Wednesday, January 30, 2019
Court of Appeal:
Ascertainment of How the Weapon Appeared in Natural Light, to See if It Matched Victim’s Description of It, Was Permissible ‘Fact-Finding,’ Opinion Says
By a MetNews Staff Writer
A judge did not commit misconduct in examining a gun in chambers to determine if its appearance, in different light, would match the description by a robbery victim, the Third District Court of Appeal has held.
C.B., a minor, challenged the findings by Sacramento Superior Court Judge Alyson Lewis that he had committed robbery and assault by means likely to produce great bodily injury, and had personally used a firearm in the robbery. The gun had been described by the victim as “silver”; the weapon found in the possession of C.B., 13, was black.
After taking the gun into her chambers and examinining it in natural light—simulating circumstances of the outdoor robbery—Lewis declared:
“While the defense does raise a theoretical doubt, the Court has determined that that doubt is not a reasonable doubt as the gun, in the Court’s assessment, does look different in different lights. Not interpreting it the way the defense interprets is that it’s a black matte firearm.
“That is not how the Court sees the firearm, and I do think a reasonable witness description is as provided by the witness.”
Canon of Ethics
The youth asserted that Lewis, in conducting an examination of his gun in chambers, committed prejudicial misconduct. Her action, he asserted, violated Canon 3B(2) of the Code of Judicial Ethics, which provides that “a judge shall not independently investigate facts in a proceeding and shall consider only the evidence presented or facts that may be properly judicially noticed.”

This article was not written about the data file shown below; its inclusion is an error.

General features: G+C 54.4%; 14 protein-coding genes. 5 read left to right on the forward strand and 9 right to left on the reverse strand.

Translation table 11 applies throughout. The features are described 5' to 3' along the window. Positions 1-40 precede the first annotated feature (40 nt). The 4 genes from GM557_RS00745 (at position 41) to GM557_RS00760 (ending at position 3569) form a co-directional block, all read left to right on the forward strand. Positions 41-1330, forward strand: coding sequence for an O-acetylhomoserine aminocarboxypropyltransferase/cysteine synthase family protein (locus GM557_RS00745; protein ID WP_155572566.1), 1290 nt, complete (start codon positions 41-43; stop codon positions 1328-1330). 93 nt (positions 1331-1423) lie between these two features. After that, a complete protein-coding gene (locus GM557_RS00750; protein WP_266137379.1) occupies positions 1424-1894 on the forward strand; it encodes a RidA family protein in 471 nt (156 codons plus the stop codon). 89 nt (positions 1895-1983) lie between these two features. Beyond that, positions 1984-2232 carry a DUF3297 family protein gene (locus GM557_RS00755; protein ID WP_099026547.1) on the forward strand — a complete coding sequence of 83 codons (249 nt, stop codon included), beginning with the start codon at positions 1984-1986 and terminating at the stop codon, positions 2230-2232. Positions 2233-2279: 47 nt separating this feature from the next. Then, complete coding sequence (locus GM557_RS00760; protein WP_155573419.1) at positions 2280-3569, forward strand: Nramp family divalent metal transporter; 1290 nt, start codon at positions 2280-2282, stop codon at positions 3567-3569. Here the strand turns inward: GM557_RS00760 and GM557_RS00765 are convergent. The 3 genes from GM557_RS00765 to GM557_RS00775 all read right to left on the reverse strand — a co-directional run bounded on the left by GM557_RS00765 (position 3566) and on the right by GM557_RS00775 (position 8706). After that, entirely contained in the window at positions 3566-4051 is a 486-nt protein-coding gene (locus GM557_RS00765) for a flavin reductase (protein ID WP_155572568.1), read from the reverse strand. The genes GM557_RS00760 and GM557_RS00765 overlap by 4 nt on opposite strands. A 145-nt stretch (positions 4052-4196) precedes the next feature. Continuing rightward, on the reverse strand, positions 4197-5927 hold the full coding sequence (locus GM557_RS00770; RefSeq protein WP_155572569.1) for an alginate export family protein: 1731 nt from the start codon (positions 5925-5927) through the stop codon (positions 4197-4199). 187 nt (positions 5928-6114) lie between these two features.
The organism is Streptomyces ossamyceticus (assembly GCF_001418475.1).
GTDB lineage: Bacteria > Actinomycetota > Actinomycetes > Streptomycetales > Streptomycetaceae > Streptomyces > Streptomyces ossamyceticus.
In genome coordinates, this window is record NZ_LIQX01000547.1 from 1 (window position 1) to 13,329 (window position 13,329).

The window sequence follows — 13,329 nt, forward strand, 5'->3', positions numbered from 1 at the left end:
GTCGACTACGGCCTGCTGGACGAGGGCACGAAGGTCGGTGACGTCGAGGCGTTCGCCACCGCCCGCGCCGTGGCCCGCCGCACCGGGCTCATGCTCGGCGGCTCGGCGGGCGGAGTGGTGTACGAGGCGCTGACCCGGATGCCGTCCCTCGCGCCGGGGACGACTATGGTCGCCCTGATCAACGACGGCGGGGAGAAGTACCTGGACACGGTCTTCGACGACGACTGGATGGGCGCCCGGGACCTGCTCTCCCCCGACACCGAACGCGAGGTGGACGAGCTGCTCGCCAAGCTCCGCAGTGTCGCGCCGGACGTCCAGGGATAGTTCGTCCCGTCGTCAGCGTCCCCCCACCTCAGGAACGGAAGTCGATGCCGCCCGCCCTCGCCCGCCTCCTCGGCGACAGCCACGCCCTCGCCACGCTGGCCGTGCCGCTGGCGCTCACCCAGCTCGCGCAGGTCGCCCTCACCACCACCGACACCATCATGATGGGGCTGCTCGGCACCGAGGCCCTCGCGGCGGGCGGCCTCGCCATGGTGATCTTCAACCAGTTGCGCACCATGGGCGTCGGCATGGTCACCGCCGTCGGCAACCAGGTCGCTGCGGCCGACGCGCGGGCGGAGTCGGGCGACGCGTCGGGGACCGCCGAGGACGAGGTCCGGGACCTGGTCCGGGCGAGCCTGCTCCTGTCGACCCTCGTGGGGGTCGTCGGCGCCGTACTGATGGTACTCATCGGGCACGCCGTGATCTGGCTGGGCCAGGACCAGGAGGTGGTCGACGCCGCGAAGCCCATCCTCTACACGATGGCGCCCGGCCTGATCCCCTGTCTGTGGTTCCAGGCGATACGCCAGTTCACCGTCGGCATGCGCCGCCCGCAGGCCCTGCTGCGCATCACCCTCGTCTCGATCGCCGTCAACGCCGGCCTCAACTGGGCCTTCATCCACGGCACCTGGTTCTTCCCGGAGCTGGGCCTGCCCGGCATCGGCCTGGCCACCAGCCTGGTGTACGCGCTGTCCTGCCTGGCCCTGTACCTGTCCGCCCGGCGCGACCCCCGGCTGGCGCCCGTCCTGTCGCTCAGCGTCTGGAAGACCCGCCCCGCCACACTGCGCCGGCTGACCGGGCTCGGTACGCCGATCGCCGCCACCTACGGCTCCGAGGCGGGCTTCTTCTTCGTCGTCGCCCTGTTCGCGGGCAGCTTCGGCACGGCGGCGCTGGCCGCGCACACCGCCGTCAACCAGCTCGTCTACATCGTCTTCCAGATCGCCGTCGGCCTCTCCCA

In an unpublished opinion, filed Monday, affirming the juvenile delinquency adjudication, Justice Ronald B. Robie said:
“Here, the judge considered the appearance of the gun in natural light and determined that the gun looked different in different lighting conditions, and thus, found the victim’s description of the gun was reasonable. This was permissible factfinding, not misconduct.”
The victim identified C.B. as his assailant after finding shots of him—holding a gun—on Instagram and Facebook. He said the gun depicted in the postings was the same one with which he was struck in the chest in the course of the robbery.
C.B. also argued that there was prosecutorial misconduct because a photograph of the weapon distorted its appearance. Robie responded:
“[T]he photographing of the seized gun under different lighting conditions in an attempt to recreate the appearance of the gun, as seen in a social media post, is not manipulating evidence. The district attorney investigator who aided in taking these photographs did not clean or otherwise alter the gun prior to taking the photograph.”
“Further, while a photograph taken of the seized gun with blinds drawn and a flash initially appears to be of limited probative value concerning the appearance of the gun wielded by the victim’s assailant, given that the robbery occurred outside on a cloudy day when it was beginning to rain, that does not mean that the People committed prosecutorial misconduct by photographing that gun under different lighting conditions in an attempt to recreate the same appearance as in the minor’s social media post holding what the People alleged was the same gun. In fact, whether the gun recovered was the same gun from the social media post was relevant because the victim testified the gun in the social media post appeared to be the same gun used to rob him.”
The matter was remanded to the trial court for a decision on whether to exercise its discretion, under legislation enacted in 2017, to strike the firearm enhancement.
The case is In re C.B., C086207.
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